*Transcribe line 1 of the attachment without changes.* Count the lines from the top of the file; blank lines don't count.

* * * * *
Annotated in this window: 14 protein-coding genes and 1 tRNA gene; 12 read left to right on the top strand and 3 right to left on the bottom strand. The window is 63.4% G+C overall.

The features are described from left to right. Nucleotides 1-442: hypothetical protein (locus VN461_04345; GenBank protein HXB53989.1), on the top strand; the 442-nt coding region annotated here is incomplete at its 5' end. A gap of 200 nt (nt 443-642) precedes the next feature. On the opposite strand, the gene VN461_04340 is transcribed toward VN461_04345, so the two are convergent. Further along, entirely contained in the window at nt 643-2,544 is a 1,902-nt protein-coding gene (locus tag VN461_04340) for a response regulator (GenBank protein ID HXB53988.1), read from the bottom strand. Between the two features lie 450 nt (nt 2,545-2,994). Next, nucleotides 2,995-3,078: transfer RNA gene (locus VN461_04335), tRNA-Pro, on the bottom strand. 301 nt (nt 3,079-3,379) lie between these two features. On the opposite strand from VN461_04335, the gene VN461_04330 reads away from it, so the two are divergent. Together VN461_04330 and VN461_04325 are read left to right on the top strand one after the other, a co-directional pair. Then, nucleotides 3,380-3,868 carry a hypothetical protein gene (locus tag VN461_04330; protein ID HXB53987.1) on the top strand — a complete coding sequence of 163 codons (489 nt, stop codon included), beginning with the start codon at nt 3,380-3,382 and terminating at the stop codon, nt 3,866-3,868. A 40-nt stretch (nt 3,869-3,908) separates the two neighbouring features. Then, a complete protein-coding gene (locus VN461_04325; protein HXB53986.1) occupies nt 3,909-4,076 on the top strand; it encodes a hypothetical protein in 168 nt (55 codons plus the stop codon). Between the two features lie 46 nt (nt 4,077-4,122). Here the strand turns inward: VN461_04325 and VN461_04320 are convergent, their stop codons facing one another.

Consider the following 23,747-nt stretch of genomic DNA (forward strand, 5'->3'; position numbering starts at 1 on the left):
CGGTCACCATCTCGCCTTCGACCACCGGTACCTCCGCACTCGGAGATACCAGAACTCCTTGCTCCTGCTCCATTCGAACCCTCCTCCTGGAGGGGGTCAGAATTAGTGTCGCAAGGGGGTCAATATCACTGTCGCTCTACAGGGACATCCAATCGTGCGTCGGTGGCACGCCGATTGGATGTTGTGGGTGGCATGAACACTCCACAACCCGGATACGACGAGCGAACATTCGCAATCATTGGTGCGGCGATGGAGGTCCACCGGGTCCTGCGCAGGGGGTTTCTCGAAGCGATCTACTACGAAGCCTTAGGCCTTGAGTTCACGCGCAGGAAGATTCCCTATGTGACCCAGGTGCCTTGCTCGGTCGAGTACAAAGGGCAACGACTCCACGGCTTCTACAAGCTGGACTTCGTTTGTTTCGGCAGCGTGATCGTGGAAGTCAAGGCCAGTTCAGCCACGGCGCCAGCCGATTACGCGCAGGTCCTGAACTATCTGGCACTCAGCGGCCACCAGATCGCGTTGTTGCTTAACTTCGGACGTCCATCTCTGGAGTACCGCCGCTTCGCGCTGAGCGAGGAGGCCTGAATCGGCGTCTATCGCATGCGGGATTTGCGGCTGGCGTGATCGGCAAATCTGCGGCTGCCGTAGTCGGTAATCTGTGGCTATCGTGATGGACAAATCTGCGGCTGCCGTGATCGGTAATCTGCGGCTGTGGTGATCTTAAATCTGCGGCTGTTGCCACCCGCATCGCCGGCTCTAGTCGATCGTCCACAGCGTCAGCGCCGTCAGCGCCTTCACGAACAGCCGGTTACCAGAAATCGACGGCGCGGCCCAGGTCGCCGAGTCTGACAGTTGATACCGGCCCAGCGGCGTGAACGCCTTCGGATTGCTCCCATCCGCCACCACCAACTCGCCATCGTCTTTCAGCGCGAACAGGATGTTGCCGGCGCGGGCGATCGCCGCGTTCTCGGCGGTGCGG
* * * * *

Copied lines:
Annotated in this window: 14 protein-coding genes and 1 tRNA gene; 12 read left to right on the top strand and 3 right to left on the bottom strand. The window is 63.4% G+C overall.